The parish priest of Divine Mercy is most certainly not your average pastor as one must be versatile to be able to oversee such an extensive building project. Fr Johnson Fernandez is of Indian origin but was born in Singapore, so he possesses good local knowledge and understanding. An additional, crucial role undertaken by him is that of editor of the local Catholic newspaper.
But Fr Fernandez rejects any suggestion of being overworked, thanks to his helpers: the vicar and the parishioners, who are remarkably well organised and more than fulfil their obligations. 70 percent of his parishioners are Chinese and 30 percent are Filipino (Catholics make up fewer than 4.5 percent of the five million inhabitants in Singapore). Last year, 58 adults were baptised. These catechumens varied in age, education, and social standing, and came from a variety of faiths.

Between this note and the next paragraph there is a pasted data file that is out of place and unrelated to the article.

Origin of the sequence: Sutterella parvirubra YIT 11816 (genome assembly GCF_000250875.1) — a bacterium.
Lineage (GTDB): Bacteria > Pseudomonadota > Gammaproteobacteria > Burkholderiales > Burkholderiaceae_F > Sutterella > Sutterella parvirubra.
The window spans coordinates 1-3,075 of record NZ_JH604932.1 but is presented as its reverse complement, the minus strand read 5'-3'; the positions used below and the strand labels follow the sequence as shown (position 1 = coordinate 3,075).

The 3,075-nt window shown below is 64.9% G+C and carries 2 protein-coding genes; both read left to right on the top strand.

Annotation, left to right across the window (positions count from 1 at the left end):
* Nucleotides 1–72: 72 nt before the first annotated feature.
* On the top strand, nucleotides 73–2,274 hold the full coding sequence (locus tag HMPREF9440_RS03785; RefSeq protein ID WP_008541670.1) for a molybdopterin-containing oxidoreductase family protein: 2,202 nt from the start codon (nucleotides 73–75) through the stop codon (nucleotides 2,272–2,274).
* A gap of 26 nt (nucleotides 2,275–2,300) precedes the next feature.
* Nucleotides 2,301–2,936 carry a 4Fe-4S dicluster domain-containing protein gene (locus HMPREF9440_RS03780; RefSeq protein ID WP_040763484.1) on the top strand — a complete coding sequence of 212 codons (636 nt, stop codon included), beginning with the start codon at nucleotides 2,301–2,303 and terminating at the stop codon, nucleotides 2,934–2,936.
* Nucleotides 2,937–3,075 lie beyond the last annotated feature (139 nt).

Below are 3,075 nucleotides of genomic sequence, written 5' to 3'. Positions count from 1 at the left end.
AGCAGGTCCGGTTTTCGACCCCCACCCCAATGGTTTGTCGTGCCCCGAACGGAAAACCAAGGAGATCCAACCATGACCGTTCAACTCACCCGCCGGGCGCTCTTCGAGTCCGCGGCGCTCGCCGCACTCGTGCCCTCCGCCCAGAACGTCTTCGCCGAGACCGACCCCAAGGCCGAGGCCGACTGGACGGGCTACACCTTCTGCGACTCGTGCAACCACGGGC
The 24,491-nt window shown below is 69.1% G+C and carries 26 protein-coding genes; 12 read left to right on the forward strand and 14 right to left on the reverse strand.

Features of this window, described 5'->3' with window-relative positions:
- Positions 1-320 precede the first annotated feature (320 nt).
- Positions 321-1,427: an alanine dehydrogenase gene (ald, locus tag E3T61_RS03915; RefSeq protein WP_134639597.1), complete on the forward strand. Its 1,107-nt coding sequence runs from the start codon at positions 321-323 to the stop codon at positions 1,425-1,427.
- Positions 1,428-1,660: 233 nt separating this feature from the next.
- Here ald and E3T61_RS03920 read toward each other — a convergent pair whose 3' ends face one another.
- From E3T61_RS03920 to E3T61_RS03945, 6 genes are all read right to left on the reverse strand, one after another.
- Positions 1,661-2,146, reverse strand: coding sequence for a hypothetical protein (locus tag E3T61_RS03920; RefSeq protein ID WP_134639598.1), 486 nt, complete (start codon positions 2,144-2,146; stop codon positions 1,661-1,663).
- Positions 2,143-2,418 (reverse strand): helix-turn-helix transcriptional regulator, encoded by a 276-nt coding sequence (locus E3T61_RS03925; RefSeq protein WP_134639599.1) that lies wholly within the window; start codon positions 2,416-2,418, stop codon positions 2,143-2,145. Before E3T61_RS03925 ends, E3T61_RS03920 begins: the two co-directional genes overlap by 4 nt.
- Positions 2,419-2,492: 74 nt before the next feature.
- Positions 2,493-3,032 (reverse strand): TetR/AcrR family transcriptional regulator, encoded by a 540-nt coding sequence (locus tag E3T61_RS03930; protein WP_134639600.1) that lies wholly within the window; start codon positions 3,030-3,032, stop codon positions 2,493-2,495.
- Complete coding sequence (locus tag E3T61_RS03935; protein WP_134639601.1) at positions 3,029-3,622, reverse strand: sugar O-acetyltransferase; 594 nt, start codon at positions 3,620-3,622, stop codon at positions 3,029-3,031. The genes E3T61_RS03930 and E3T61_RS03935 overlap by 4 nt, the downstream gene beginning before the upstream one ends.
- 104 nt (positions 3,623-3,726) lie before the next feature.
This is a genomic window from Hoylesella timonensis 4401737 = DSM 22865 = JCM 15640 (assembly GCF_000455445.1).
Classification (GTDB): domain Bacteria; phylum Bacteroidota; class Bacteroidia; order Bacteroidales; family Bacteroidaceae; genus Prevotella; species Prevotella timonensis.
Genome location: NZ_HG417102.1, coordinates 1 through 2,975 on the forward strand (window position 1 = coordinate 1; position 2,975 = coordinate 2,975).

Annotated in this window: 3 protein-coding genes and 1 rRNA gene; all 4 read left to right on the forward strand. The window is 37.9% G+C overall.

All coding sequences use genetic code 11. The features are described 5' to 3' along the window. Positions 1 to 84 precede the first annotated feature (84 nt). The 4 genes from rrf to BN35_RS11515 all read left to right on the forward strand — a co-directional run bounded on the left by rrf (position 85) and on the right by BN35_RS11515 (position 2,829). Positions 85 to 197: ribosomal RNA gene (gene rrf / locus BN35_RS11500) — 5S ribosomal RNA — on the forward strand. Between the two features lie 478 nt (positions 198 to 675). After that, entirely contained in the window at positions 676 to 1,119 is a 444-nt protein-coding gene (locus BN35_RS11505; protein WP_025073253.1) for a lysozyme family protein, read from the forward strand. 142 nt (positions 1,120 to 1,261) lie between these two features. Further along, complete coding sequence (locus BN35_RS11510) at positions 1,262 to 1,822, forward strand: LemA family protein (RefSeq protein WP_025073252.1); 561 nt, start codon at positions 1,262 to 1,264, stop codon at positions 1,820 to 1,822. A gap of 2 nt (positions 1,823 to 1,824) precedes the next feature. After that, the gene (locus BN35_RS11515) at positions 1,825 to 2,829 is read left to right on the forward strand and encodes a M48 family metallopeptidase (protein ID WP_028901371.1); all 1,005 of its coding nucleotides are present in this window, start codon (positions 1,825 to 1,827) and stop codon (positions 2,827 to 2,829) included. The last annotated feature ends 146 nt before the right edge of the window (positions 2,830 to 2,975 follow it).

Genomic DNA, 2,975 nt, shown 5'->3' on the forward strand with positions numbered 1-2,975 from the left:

Our visit to the Church of Divine Mercy in Singapore was surprising on all fronts. It is apparent that churches are not being closed all over the world, nor are they being sold to be converted into mosques or restaurants. And the Divine Mercy parish confirmed that not only the elderly attend Mass.
We were at a regular Mass - not a youth or children's Mass - and were thus impressed by the large number of young people and mothers with youngsters. These Chinese and Filipinos are a shining example to follow and personally we felt uplifted by them, who gave such tangible witness to the universality of the Catholic Church.
We encourage fellow Australians who are travelling to Europe to stop in Singapore and attend Mass at the Church of Divine Mercy. Such a visit would not only provide a wonderful spiritual and artistic experience but would be a pilgrimage in itself. Not all modern Catholic churches need to be functional to the exclusion of everything else - they can also be things of beauty. We will long remember sharing in the Mass with the parishioners of Singapore.
Reprinted from AD2000 Vol 26 No 9 (October 2013), p. 11